With the Knockmealdown Mountains on one side and the Comeraghs on the other, there’s a wonderful symmetry to West Waterford Golf Club, an oasis of tranquility and good golf, less than 10 minutes from the bustling centre of Dungarvan in Co Waterford.
Its 400 members hail from all points of the compass from the Dungarvan and its environs to tight knit village communities such as Aglish, home of Walker Cup player Gary Hurley, and Tooraneena, where PGA Tour player Seamus Power grew up playing in goal for Slieve gCua - St Mary’s.
Both Power and Hurley learned the game in the parkland splendour of West Waterford and given their achievements, it seems incredible to think that this hugely family friendly club only came into existence 23 years ago.
“It was a farm but it grew and grew,” said club stalwart Pat Murphy of the course designed by Eddie Hackett and created by Pat Spratt and now run by his family. “This golf course was built on good will. Eddie Hackett was the creator but it was done by the local people. This place was built with a pick and shovel and it is a sensational course now.”
Nobody would disagree with Mr Murphy or his assessment of West Waterford but the club would not exist were it not for the foresight of Pat Spratt and his family, who run the club today.
Not a man to blow his own trumpet, Pat is justifiably proud that he was able to provide the land for a club that is now such a vibrant part of the community and the home of two young professionals looking set to make a major mark on the game.
“There were only nine holes in Dungarvan and you could hardly get a game of golf,” Pat says of those early days when he looked to golf as a big part of the future. “So we sat down and had a look at what we might be able to do and the rest, as they say, is history.”
The arrival of the great golf course architect Eddie Hackett, renowned for his generosity and assistance in helping dozens of small parishes around Ireland create their own courses, proved crucial and the layout eventually opened for play in 1993.
“We were very fortunate that we had Eddie Hackett as our architect,” Pat explains. “We built the tees and greens and shifted no land. It was all natural. Eddie Hackett wouldn’t even have a pencil or paper with him and wouldn’t do his work until he was going back in the train in the evening.
“But he was a wonderful course designer — I believe his first one was Waterville — and in my opinion there is no one worthy to walk in his shoes these days. He was unique.”
Hackett is believed to have been paid no more than IR£10,000 to do the design, walking the land several times before coming up with a design that thrilled Pat Spratt and his wife Nora with its simplicity, its toughess and its beauty.
In a twist of fate, it turned out to be Hackett’s 100th creation and it was fitting for what is a truly family oriented club that it was the first he was honoured to officially open in person.
From a standing start, West Waterford Golf Club quickly developed a strong and viable membership with particular emphasis on Junior Golf.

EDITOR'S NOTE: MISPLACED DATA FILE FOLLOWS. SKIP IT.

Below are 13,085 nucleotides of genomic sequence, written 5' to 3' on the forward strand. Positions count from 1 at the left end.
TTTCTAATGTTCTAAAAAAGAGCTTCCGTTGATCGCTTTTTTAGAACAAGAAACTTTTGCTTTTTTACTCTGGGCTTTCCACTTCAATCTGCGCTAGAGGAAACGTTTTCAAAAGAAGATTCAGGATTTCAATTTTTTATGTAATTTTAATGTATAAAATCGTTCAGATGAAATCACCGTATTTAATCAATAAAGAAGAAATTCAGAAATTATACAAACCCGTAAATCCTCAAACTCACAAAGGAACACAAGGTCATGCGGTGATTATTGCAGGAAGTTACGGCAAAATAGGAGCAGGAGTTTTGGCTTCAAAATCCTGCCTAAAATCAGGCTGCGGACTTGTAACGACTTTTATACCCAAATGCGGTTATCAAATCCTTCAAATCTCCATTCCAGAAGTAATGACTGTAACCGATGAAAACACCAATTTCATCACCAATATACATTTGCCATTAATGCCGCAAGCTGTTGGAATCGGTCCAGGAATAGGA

It wasn't long before the fruits of their endeavours would become apparent, winning All Ireland Junior Foursomes title in 2005, 2007 and 2008.
The nucleus of this team took them to victory in the Munster Senior Cup Final in 2009 though they missed out on All Ireland glory when Power was forced to return to college at East Tennessee State University.
Today, 23 years after it first opened, the golf course has developed into one of the finest tests of golf in the country.
And as Power and Hurley seek to make their way in the professional game on the PGA Tour and the European Challenge Tour, West Waterford continues to exploit new and innovate ways to further improve the course and associated facilities.
With the River Brickey coming into play on four holes on the back nine, it is a course where long accurate driving is rewarded and as many have observed, those who like to open their shoulders will enjoy this test and the wonderful views of the Comeragh Mountains.
With dog legs moving in both directions — the second goes right to left while the third moves left to right, it’s little wonder that Hurley and Power quickly learnt to move the ball both ways.
Accuracy is key but there’s also room to open up and length is an advantage on holes such as the 17th and the 18th.
The par-five 12th, while it measures just 464 yards, is the first where the Brickey comes into play and it’s a true gem with two ditches lurking dangerously. Two good shots will set up a birdie chance but disaster awaits the wild.
While it measures just 6,500 yards, it plays longer than it looks and you will need your wits about you to finish well with the 455 yard 18th a major challenge with its sloping fairway and fiendishly trapped green.
Thankfully, the welcome in the clubhouse is arguably the warmest in all Ireland with the estimable Austin and Bridget Spratt ever ready to assist visitors.
As former club captain and president Bertie Hallahan remarked during the recent homecoming for Olympic hero Power: “It is a real family club — a country club — and everyone is treated equally here. Everyone is welcome.”
West Waterford Golf Club
- Address: Coolcormack, Dungarvan, Co Waterford
- Email: firstname.lastname@example.org
- Tel: 058 43216
- Green Fees: €25 midweek, €30 Weekends
- Societies: From €23pp
- Buggy Hire: Yes €20
- Club Hire: Yes €10
- Electric trollies: No
- Range Balls: No
Signature Hole: Par 4 14th, Index 1, 422 yards. A left to right dogleg played from an elevated tee through a corridor of mature trees, this tough holes requires an excellent approach across a stream to the smallest green on the course. Pro Tip — The tee shot must find the fairway to leave the perfect angle to the green. The name of the game is accuracy off the tee and equally on the approach. With the Brickey River threatening the left side it’s not for the faint-hearted.
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